2-3 March, Royal College of Physicians, London, UK
I hope you had a restful Christmas and have returned invigorated to face the new year. If like me the stack of emails seems too much to bear, rest assured that it is only 2 months to go until the highlight of the year – the BNPA conference “Our perception of the world and it’s effect on health”.
Much of my day job involves seeing patients where a patients family may be concerned about them and the set of symptoms other clinicians have elicited don’t fit into a neat diagnostic box. Is this a Parkinson’s tremor or a cerebellar tremor, is this autism or dementia, is this psychosis or organic hallucinations. To assess patients we all rely on our own preconceived understanding and perception of the world and our ability to relate that to what others experience and feel. However what if those perceptions are different?
In the conference this year we have speakers investigating the effect on disease of different cultures, different neurodiversity and different environments that they find themselves in. We have a giant in the cognitive field John Hodges who will talk about the interaction between autism and the diagnosis of frontotemporal dementia. How do our perceptions of normal affect how we make a diagnosis? Mark Edwards and Devin Terhune will talk about how placebo and suggestion have a role in functional neurological disease with Matt Burke from Toronto looking at the role of placebo in contemporary medicine. We will also be looking at the effect of extreme environments on people’s mental health; whether that is space with Charles Dukes, Humanitarian catastrophes with Peter Hughes or intensive care with Dorothy Wade. However, there are many other excellent speakers over the two days.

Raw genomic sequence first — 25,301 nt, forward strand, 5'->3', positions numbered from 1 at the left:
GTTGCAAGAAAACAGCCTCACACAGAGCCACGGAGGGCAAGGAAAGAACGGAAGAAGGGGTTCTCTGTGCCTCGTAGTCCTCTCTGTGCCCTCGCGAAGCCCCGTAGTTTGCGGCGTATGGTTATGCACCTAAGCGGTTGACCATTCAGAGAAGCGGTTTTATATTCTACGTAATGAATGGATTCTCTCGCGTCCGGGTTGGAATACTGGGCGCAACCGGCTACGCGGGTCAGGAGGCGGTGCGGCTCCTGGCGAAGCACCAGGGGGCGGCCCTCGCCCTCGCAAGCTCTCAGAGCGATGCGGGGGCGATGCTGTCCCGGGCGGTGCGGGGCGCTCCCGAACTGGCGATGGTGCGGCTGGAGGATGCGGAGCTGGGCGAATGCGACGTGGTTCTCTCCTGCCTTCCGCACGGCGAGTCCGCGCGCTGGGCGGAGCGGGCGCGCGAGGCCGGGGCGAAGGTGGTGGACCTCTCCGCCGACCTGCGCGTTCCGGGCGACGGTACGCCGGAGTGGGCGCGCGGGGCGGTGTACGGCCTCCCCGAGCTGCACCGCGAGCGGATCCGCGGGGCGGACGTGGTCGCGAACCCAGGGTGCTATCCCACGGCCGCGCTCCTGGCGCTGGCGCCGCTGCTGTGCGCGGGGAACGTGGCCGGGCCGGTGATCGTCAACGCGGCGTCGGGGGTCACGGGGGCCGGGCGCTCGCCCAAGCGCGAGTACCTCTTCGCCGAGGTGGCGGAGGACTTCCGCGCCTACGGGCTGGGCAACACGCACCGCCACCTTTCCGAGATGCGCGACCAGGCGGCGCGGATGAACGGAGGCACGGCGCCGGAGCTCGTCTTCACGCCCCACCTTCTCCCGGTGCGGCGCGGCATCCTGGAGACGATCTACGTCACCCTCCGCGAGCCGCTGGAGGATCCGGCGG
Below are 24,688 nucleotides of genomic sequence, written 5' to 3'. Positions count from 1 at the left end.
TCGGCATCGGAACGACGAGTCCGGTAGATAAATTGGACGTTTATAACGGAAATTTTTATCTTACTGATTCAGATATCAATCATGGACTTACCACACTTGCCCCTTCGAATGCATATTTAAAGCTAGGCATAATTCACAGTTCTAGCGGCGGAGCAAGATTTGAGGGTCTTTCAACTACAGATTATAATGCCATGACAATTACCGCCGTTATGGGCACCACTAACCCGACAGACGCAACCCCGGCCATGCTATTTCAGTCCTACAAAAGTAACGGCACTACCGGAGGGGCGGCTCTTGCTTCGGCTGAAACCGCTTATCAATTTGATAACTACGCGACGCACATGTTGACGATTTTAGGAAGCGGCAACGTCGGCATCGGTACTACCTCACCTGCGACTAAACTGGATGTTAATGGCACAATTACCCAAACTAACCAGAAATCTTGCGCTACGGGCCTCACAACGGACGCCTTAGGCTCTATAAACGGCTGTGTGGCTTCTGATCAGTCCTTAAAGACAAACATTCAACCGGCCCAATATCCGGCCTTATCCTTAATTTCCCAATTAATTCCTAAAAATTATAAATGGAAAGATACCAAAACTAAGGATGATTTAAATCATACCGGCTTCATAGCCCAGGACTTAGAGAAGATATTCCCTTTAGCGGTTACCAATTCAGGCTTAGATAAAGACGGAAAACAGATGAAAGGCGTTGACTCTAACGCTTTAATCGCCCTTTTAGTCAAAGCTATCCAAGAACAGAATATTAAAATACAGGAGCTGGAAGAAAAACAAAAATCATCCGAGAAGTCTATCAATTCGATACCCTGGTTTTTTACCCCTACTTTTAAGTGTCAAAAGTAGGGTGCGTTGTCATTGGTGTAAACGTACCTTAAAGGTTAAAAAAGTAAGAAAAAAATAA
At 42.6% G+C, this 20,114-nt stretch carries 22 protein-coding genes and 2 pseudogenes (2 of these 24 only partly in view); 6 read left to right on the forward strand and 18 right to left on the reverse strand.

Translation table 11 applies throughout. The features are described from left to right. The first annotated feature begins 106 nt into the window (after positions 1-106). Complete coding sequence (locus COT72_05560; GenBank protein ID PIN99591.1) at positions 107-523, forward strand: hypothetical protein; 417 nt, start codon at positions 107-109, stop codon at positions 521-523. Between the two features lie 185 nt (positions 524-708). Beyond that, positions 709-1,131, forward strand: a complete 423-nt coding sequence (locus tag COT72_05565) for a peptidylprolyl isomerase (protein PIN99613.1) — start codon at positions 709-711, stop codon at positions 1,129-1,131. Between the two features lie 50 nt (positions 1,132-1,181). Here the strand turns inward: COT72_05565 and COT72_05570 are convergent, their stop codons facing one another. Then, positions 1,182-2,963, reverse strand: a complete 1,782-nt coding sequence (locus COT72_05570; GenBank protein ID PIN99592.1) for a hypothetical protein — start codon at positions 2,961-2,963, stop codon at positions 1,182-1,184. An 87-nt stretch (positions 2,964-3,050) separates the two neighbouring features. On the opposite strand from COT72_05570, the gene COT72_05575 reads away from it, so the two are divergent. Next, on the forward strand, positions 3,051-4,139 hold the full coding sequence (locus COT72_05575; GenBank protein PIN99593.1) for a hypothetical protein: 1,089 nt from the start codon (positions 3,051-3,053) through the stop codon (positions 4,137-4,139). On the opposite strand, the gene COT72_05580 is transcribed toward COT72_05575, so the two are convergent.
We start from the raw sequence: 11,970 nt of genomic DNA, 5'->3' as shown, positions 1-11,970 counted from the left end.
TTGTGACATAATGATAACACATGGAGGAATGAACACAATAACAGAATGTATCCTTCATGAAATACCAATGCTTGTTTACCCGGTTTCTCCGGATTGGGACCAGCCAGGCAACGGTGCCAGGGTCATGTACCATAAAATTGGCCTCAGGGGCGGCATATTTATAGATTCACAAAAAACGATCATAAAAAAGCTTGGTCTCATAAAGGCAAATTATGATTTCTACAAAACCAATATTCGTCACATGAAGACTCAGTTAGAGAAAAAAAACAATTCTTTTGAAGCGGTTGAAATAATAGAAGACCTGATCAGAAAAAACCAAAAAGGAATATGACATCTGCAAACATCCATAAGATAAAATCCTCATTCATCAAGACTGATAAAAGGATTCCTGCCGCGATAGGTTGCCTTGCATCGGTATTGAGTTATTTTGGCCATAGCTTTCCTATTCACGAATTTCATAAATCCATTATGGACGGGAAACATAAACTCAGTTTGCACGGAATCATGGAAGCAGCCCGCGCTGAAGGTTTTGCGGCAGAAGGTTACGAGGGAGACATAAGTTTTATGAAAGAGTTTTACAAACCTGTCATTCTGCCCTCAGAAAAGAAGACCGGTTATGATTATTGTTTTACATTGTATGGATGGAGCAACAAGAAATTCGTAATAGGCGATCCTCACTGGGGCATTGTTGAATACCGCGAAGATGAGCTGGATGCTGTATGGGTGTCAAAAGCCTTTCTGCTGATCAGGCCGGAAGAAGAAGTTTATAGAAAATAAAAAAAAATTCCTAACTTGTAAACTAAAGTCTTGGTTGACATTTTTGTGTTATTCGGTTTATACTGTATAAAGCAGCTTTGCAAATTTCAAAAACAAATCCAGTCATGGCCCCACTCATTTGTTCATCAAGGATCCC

Please take a look at the programme and book your registration for what is going to be an insightful, thought provoking and clinically revealing conference.